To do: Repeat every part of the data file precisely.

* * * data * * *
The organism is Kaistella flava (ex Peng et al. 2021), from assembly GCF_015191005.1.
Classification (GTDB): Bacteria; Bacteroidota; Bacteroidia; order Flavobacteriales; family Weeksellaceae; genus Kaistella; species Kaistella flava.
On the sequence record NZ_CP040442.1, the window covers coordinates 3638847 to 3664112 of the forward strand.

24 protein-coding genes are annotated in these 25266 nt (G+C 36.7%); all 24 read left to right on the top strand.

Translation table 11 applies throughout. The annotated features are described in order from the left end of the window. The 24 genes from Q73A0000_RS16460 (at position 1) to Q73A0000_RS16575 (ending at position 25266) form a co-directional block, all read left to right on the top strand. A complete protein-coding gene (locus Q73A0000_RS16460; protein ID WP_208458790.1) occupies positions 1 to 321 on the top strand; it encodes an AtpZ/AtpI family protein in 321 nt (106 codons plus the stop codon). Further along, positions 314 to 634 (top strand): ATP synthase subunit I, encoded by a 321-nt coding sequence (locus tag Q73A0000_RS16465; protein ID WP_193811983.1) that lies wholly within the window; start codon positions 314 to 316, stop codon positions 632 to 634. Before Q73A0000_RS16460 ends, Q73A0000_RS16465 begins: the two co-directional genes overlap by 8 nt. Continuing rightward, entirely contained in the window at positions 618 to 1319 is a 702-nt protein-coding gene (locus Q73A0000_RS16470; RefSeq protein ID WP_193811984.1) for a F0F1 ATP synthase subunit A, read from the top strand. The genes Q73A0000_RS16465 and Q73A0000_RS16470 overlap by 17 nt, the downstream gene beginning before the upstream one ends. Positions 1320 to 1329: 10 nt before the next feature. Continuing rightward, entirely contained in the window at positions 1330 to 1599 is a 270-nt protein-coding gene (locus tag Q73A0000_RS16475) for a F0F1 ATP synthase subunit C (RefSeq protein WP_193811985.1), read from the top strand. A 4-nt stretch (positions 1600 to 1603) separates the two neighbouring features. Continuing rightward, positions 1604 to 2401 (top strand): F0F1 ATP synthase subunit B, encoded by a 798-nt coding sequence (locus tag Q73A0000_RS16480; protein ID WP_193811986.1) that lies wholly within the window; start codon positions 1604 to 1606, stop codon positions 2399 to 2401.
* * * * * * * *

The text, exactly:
The organism is Kaistella flava (ex Peng et al. 2021), from assembly GCF_015191005.1.
Classification (GTDB): Bacteria; Bacteroidota; Bacteroidia; order Flavobacteriales; family Weeksellaceae; genus Kaistella; species Kaistella flava.
On the sequence record NZ_CP040442.1, the window covers coordinates 3638847 to 3664112 of the forward strand.

24 protein-coding genes are annotated in these 25266 nt (G+C 36.7%); all 24 read left to right on the top strand.

Translation table 11 applies throughout. The annotated features are described in order from the left end of the window. The 24 genes from Q73A0000_RS16460 (at position 1) to Q73A0000_RS16575 (ending at position 25266) form a co-directional block, all read left to right on the top strand. A complete protein-coding gene (locus Q73A0000_RS16460; protein ID WP_208458790.1) occupies positions 1 to 321 on the top strand; it encodes an AtpZ/AtpI family protein in 321 nt (106 codons plus the stop codon). Further along, positions 314 to 634 (top strand): ATP synthase subunit I, encoded by a 321-nt coding sequence (locus tag Q73A0000_RS16465; protein ID WP_193811983.1) that lies wholly within the window; start codon positions 314 to 316, stop codon positions 632 to 634. Before Q73A0000_RS16460 ends, Q73A0000_RS16465 begins: the two co-directional genes overlap by 8 nt. Continuing rightward, entirely contained in the window at positions 618 to 1319 is a 702-nt protein-coding gene (locus Q73A0000_RS16470; RefSeq protein ID WP_193811984.1) for a F0F1 ATP synthase subunit A, read from the top strand. The genes Q73A0000_RS16465 and Q73A0000_RS16470 overlap by 17 nt, the downstream gene beginning before the upstream one ends. Positions 1320 to 1329: 10 nt before the next feature. Continuing rightward, entirely contained in the window at positions 1330 to 1599 is a 270-nt protein-coding gene (locus tag Q73A0000_RS16475) for a F0F1 ATP synthase subunit C (RefSeq protein WP_193811985.1), read from the top strand. A 4-nt stretch (positions 1600 to 1603) separates the two neighbouring features. Continuing rightward, positions 1604 to 2401 (top strand): F0F1 ATP synthase subunit B, encoded by a 798-nt coding sequence (locus tag Q73A0000_RS16480; protein ID WP_193811986.1) that lies wholly within the window; start codon positions 1604 to 1606, stop codon positions 2399 to 2401.